Kothanodi review: Disturbing tales told in spellbinding fashion

Release Date: 16 Sep 2016 / 02hr 00min

Cinestaan Rating

  • Acting:
  • Direction:
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  • Story:

Manigandan KR

The film is, however, not for the fainthearted as it does not shy away from showing, in detail, even the most brutal of acts.

Kothanodi, director Bhaskar Hazarika's adaptation of four well-known Assamese fables, leaves you so rattled that you can't help but think about each of the stories and the characters in them long after the movie ends.

The protagonists in all four stories that combine to form the film are women. All four stories are beautifully interconnected. For instance, the central character of one story, Tejimola, is a close friend of Bonolika, the central character in another. Tejimola's father looks to help Ketaki, the central character of a third story.

The first story is about Malati, wife of fish trader Poonai, who, on the advice of his uncle, keeps burying his newborn infants. The next is about Tejimola, who is dearly loved by her dad and hated by her stepmother who looks for a reason to get rid of her. The third is about Ketaki, a woman who is kicked out of her home by her husband for giving birth to a vegetable, and the fourth is about Bonolika and her vicious stepmother who, thanks to traditional beliefs, gets an easy opportunity to deliver death to the girl on her wedding night.

The film is not for the fainthearted as it does not shy away from showing, in detail, even the most brutal of acts. For instance, there is a sequence in the film in which a child is married to a python as the people believe the python is a prince in disguise. Actually, the child's stepmother wants her killed and so, using this belief of the naïve masses, gets the girl's father to arrange for her wedding with the biggest python he can find. The manner in which the child is convinced by her father and stepmother for the wedding and how she is forced to spend the 'wedding night' with the python sets your heart pounding.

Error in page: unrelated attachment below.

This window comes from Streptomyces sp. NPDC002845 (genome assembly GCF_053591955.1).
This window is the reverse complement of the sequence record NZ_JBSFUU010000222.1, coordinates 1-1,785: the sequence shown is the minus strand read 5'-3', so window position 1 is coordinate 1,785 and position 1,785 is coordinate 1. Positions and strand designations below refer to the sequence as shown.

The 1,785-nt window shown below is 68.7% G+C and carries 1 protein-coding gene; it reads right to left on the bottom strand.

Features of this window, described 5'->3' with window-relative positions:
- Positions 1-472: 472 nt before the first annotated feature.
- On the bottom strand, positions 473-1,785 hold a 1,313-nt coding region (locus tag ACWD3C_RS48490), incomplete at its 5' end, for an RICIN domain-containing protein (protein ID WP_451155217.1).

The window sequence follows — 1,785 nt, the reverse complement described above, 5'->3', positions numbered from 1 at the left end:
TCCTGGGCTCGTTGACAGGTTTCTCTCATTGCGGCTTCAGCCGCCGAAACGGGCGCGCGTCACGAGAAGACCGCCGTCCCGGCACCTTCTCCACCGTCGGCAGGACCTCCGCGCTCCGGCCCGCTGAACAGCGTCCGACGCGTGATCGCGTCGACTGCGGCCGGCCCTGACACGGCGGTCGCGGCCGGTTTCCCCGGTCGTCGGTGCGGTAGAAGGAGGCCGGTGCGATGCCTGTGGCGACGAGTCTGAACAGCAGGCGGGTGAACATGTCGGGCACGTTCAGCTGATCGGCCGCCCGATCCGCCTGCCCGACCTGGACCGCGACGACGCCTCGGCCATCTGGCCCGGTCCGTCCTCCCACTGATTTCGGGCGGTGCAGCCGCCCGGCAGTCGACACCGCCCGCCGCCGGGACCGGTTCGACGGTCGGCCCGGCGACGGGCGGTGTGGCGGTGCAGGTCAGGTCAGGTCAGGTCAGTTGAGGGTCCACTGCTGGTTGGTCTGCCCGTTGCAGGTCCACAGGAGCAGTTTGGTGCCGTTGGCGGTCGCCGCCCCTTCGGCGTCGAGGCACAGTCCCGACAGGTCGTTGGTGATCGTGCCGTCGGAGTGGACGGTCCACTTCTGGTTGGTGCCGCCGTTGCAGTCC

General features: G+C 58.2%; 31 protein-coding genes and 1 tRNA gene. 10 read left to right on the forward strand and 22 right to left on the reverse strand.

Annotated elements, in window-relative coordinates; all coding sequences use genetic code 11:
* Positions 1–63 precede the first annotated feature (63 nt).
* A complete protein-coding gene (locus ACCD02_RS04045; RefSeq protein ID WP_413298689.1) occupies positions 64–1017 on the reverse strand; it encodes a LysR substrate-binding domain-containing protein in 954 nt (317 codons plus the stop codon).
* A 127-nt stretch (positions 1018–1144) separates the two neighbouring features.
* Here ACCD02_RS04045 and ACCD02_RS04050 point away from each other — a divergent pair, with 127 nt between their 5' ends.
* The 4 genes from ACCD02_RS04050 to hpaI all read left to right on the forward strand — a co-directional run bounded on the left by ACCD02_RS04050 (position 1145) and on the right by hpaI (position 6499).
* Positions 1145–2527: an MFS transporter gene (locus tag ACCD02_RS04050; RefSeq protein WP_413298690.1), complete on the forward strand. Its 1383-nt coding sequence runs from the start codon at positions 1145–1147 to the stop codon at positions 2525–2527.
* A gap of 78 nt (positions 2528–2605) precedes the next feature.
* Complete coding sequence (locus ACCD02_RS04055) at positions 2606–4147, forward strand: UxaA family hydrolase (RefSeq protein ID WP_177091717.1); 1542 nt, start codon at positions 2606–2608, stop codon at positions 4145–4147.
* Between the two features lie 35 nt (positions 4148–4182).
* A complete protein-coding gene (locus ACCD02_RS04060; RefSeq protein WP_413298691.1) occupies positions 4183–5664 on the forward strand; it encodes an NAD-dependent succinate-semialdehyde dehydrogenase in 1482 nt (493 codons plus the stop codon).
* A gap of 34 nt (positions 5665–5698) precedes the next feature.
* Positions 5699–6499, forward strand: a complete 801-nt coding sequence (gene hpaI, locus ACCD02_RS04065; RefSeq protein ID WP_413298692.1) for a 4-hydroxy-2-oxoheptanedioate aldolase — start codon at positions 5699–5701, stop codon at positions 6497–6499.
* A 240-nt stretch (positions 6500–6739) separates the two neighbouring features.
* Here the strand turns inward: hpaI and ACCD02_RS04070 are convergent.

Hazarika doesn't stop there. He shows the child calling out to the mother as the python begins to wrap itself around her. Even then, the child is assured that it is a blessing and then, till the very last minute, the trusting child is kept in the dark by false hopes provided by the coldhearted stepmother.

As if that is not enough, there is another sequence in the film in which a father is shown burying alive his newborn infants.

Sequences like these send shivers down your spine and and make you go numb with fear.

As a film, Kothanodi succeeds. It rattles you, baffles you, even leaves you stunned. However, it is hard not to question the manner in which one of the stories ends.

Malati and Poonai's tale ends with Poonai's uncle saying he had asked Poonai to bury the newborn infants only to save him. He asks the couple to go to the place where the newborns were buried at night. When the couple does as instructed, the spirits of the infants are shown saying that if Poonai hadn't killed them, they would have killed him a few years later. Agreed, this is an adaptation of a fable, but still looking to justify infanticide is simply unacceptable.

The movie has some great performances from its cast. Urmila Mahanta as Ketaki does a splendid job as does Adil Hussain as Tejimola's father.

The film's biggest plus, apart from the manner in which the stories are told, is its music. Amarnath Hazarika's brilliant background score enhances the impact of the viciousness of the acts and accentuates the fear factor.

In this story, Bhaskar Hazarika's protagonists and antagonists are all women. True, there are men who do not resist the injustice being meted out to the victims or who willingly connive with the perpetrators of crimes. But they are only accorded secondary status with regard to the plot. The primary characters are all women and for that itself the director needs to be congratulated.

Hazarika seems to be a master at narration. The manner in which the stories are told is so powerful that despite the issues discussed above, Kothanodi is a splendid movie when looked at from the point of storytelling. It is a gripping thriller with generous doses of sorcery and black magic. Make no mistake about it, Kothanodi is one of a kind!

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